Last Word

11.08.17

Your personality, your leadership

Source: NHE Jul/Aug 2017

Deirdre Wallace, clinical skills manager at UCL Medical School, discusses the importance of learning about leadership and self while at medical school.

Approximately five years ago, I was charged with leading a team to introduce leadership and management in healthcare to the undergraduate curriculum at UCL Medical School. I am sure some readers will sympathise that gaining space in the already crammed curriculum was, hands down, the most difficult part of this task. We found space for a half-day course in Year 4 and a full-day course in Year 5. 

Time is limited to do justice to such an important topic. It was important to us that course content had to be relevant, meaningful and something the students could put into practice immediately. Although there is a general consensus that we need to introduce leadership and management to the undergraduate medical curriculum, the guidance is a little vague with regards to exactly what to teach, when, by whom and how.  

Medical students don’t recognise themselves as having a leadership role, so we focus on their role as part of the team emphasising patient safety, situational leadership and the need to be empowered to speak up as a patient advocate. We illustrate the latter by using both video content and a ‘leadership in action’ narrative shared by a junior doctor. 

As part of the research into course content, I carried out a series of interviews with several local healthcare leaders, junior doctors and nurses to glean their thoughts on curriculum content within this domain. When I asked, ‘what was the most important thing you learned on a leadership course?’ all replied that what they learned about themselves and how others perceived them was the most significant learning point. It was important for us to include learning about ‘self’ into our courses and to do it in an effective, safe and supportive manner.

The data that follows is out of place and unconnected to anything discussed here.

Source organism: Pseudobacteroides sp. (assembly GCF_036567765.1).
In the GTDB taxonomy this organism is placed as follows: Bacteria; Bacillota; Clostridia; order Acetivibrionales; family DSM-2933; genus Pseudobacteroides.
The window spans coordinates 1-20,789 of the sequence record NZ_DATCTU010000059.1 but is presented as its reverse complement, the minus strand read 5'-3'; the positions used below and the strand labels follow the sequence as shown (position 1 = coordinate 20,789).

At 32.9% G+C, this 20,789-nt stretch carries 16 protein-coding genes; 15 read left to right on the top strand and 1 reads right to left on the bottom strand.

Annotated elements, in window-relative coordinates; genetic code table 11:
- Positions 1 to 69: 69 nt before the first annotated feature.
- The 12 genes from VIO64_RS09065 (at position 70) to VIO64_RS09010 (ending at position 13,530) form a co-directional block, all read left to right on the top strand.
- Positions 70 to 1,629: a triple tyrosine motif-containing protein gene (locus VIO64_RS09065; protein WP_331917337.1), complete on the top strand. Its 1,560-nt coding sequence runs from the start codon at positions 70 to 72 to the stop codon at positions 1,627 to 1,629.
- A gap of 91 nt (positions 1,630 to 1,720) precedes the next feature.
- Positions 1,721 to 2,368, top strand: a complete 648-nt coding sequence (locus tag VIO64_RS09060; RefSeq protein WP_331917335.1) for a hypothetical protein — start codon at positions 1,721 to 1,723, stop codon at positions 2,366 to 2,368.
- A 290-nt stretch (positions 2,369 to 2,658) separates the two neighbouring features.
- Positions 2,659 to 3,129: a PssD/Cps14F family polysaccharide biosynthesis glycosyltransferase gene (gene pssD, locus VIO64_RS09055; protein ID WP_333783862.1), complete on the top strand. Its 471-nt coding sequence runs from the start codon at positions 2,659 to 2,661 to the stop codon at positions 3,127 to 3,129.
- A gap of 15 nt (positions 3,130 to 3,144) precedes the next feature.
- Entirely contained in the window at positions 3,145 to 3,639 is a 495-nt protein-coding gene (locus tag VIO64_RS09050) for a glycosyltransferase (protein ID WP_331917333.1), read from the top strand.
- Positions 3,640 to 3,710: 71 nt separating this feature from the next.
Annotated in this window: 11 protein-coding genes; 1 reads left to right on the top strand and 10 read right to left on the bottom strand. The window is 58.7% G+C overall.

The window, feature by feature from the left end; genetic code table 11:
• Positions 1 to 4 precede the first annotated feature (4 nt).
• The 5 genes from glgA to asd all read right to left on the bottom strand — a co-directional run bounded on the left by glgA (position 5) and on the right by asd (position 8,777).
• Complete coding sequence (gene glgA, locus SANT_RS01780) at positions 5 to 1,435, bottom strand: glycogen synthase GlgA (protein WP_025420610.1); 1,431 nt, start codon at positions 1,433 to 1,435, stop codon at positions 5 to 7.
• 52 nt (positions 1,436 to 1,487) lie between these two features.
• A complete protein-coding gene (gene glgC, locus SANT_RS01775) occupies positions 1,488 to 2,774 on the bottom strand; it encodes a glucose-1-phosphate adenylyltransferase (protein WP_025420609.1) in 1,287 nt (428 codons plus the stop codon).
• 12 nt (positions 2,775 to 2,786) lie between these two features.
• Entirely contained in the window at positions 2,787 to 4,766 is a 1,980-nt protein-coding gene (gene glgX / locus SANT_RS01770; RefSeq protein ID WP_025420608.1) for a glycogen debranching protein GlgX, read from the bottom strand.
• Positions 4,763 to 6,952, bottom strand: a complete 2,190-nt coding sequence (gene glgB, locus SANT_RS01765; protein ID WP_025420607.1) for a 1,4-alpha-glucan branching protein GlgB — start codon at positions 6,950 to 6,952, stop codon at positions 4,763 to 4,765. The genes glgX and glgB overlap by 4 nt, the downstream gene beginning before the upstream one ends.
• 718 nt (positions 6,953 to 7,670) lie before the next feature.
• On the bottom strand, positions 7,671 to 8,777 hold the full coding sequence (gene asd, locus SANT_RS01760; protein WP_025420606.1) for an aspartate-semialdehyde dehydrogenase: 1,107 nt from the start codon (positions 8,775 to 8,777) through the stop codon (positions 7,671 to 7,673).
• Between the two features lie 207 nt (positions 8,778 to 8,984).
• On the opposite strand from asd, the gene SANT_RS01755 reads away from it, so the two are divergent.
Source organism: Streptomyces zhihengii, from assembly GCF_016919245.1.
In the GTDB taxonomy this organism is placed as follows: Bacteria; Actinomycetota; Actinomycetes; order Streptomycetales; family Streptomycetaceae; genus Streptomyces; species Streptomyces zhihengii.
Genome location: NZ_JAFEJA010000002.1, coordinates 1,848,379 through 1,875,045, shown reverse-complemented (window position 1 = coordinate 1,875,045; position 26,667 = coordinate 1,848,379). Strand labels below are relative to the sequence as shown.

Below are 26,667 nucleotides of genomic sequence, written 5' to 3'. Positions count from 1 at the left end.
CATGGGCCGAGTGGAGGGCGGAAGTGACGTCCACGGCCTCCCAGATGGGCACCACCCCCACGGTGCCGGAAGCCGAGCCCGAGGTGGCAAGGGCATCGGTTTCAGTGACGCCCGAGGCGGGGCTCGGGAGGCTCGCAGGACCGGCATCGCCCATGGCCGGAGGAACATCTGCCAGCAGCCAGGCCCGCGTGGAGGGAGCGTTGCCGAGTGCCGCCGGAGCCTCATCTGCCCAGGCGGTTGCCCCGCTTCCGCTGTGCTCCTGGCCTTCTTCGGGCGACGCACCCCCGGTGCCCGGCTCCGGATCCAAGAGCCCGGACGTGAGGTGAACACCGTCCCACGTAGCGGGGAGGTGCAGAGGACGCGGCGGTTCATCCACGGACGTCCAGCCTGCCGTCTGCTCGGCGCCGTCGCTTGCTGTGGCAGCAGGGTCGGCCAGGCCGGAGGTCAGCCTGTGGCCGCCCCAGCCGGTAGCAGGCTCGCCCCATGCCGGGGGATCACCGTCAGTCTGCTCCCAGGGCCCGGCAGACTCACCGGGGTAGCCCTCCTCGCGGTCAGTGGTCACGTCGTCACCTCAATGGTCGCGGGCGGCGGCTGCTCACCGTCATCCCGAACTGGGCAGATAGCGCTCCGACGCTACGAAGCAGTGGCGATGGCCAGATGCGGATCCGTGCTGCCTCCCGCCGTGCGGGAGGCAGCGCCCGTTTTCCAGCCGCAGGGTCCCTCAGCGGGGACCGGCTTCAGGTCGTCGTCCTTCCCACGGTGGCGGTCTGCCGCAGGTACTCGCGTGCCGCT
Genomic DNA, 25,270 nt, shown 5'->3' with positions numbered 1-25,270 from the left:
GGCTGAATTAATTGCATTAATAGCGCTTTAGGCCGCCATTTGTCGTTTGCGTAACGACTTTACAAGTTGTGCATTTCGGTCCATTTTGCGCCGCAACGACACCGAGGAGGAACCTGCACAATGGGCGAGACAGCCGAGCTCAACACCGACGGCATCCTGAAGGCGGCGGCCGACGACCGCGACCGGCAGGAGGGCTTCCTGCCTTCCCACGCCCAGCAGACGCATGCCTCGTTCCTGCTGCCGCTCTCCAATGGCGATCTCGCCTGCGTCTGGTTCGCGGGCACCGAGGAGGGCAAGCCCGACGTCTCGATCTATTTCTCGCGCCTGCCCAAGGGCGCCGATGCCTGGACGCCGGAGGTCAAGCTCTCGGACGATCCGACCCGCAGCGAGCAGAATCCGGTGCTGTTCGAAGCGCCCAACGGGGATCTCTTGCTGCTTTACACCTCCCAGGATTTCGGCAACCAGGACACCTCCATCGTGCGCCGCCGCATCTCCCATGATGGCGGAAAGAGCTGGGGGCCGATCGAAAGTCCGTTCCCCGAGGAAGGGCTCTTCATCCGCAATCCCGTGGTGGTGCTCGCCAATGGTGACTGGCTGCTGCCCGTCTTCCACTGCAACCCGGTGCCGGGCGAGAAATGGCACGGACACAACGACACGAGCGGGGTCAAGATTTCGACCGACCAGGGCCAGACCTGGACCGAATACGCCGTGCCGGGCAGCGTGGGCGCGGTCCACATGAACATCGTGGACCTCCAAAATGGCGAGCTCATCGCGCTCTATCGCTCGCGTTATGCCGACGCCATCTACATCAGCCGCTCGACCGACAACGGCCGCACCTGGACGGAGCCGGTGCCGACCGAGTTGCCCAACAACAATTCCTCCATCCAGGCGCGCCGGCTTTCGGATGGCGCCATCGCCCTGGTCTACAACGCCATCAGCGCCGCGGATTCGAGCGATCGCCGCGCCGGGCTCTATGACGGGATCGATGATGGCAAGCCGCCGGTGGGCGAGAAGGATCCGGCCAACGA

I was fortunate enough to gain support from Professor Aidan Haligan and Steve Andrews, who both fuelled the development of a NHS Staff College Senior Leadership Programme. This programme has ‘managing self’ and ‘managing others’ at its core. It has a significant military influence with regard to team-building exercises which are a fun yet effective way of initiating discussion on teamwork, leadership style, negotiation, persuasion, effectiveness and time management. We adopted several of these exercises to use on the Year 5 course. With the help of a grant from Health Education England, we were able to consult with Andrews on a professional level when developing and delivering the Year 5 course in its first year. 

Students gain feedback from their peers and from faculty during their performance on the leadership tasks. To provide a safe environment for this, we scheduled a 30-minute workshop within the course on delivering feedback. The faculty manages this process diligently to ensure nothing inappropriate is said. 

Personality trait questionnaires are also a common tool used on courses to initiate discussion on self, and discovering how the rest of the world perceives you. UCL’s professor of psychology, Adrian Furnham, offered expert guidance on the use of the Five-Factor Model of Personality. There is a significant amount of social science evidence surrounding this particular trait questionnaire compared to other popular models. It is easy to use, freely accessible and provides a wealth of discussion points once completed. 

Many of the students find the course fun yet challenging. Although we promote a healthy scepticism when analysing the results of the Five-Factor questionnaire, they are often disappointed when they do not gain a profile that suggests they will be the perfect leader. This requires sensitivity and careful classroom and individual management by faculty. The students are offered individual follow-up conversations should they request it. 

The student voice is incredibly important to us at UCL, and it is used to inform course design and evaluate course content. Most students really enjoy the day and commented on how they now realise that leadership is not just for people in senior positions, and they should ‘step up and do the right thing’ in certain situations. Many of those who are introverts feel empowered when they learn that introverts make great leaders. Most of these students have been under the impression that being an introvert has excluded them from a leadership role. 

A very poignant comment from one of the students was, ‘it is OK to be me’.

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opinion@nationalhealthexecutive.com

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